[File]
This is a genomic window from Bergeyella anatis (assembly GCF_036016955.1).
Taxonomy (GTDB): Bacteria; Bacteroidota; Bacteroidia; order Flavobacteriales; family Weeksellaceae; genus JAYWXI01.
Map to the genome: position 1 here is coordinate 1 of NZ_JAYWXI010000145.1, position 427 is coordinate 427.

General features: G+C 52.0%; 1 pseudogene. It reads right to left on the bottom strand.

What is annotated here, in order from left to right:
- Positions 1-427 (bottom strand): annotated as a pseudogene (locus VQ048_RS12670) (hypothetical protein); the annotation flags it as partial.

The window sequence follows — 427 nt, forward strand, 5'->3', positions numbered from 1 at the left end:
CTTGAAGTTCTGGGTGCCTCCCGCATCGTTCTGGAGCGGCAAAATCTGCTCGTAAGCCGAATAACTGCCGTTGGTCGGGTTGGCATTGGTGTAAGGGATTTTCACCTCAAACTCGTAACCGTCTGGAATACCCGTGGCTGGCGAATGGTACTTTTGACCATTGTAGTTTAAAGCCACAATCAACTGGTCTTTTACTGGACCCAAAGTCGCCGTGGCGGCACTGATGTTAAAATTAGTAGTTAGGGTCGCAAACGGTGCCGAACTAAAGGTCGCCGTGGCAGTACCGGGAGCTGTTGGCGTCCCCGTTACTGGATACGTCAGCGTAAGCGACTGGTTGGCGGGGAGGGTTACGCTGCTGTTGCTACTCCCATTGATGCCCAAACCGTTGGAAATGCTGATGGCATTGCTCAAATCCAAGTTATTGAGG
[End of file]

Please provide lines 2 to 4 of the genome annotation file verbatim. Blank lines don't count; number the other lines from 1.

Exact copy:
Taxonomy (GTDB): Bacteria; Bacteroidota; Bacteroidia; order Flavobacteriales; family Weeksellaceae; genus JAYWXI01.
Map to the genome: position 1 here is coordinate 1 of NZ_JAYWXI010000145.1, position 427 is coordinate 427.

General features: G+C 52.0%; 1 pseudogene. It reads right to left on the bottom strand.